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To General John J. Pershing
August 8, 1924 Honolulu, [Hawaii]
My dear General:
I have been trying to start this note for an hour without success, as the world and his wife seem to have boarded the boat to say good-byes. We are to sail in a few minutes, so I only have time remaining for a very brief note.
Your wireless message was deeply appreciated.1 Incidentally, it electrified the ship and quite dignified me. The Captain, the Quartermaster, and numerous minor officials all had to inquire as to its safe delivery to me. Evidently there is no secrecy observed by the operators in such circumstances.
General Summerall has been delightful to me. He placed his limousine and aide at my disposal and we have motored all over the Island. Had lunch with the Summeralls at the Moana [Hotel] yesterday.
Our trip has been delightful, quiet seas throughout and fair weather. Conner gave me quite a party in Panama—lots of champagne.2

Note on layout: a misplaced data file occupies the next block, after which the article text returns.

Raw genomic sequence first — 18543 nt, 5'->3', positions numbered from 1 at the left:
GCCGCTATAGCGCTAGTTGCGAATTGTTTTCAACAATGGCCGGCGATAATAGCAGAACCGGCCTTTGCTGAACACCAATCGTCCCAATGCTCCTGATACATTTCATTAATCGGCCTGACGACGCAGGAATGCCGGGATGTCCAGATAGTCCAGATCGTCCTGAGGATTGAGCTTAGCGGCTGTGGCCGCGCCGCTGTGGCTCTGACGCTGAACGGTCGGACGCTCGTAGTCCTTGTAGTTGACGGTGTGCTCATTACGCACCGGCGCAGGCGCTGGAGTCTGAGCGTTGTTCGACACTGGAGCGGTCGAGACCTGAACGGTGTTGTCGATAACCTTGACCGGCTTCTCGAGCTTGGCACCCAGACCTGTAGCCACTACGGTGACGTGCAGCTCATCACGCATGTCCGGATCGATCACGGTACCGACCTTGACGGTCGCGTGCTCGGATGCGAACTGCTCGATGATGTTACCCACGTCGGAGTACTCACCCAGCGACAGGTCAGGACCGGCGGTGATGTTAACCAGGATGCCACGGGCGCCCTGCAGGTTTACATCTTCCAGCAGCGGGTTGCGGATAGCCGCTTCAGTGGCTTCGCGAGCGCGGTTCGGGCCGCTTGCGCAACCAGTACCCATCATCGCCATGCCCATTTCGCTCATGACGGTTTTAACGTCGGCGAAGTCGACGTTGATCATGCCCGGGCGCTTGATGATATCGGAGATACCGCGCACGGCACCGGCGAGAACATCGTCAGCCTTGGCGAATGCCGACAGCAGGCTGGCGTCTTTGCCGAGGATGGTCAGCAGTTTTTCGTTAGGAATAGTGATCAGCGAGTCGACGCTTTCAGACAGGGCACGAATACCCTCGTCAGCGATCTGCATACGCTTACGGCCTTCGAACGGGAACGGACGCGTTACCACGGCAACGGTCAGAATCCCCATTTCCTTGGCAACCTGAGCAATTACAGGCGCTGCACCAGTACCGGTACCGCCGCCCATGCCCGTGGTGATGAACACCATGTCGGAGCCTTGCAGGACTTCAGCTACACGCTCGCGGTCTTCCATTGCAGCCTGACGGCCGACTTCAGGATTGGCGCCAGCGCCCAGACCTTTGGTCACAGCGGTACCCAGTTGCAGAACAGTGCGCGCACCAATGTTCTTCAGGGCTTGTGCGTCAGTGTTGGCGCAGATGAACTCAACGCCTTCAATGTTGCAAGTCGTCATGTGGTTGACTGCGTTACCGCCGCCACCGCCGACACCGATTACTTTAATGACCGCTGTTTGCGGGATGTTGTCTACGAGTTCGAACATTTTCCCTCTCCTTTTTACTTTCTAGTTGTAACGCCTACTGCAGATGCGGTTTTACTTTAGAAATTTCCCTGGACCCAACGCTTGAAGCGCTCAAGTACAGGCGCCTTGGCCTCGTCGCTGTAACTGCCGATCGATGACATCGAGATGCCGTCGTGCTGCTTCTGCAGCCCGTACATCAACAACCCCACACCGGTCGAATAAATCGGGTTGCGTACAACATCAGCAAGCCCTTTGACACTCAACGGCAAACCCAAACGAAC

I am sorry I could not have been in New York to welcome you home. No words can express the regret and loss I feel at the termination of my service with you. Few men in life have such opportunities and almost none, I believe, such a delightful association as was mine with you. May all good things be yours—Goodbye.
Document Copy Text Source: John J. Pershing Papers, General Correspondence, Library of Congress, Washington, D.C.
Document Format: Handwritten letter signed.
1. On August 2, the day following the U.S.A.T. Thomas‘s departure from San Francisco, General Pershing sent the following message: "Au revoir affectionately."
2. Major General Charles P. Summerall commanded the Hawaiian Department. Brigadier General Fox Conner commanded Camp Gaillard in the Canal Zone.
Recommended Citation: The Papers of George Catlett Marshall, ed. Larry I. Bland and Sharon Ritenour Stevens (Lexington, Va.: The George C. Marshall Foundation, 1981- ). Electronic version based on The Papers of George Catlett Marshall, vol. 1, “The Soldierly Spirit,” December 1880-June 1939 (Baltimore and London: The Johns Hopkins University Press, 1981), pp. 259-260.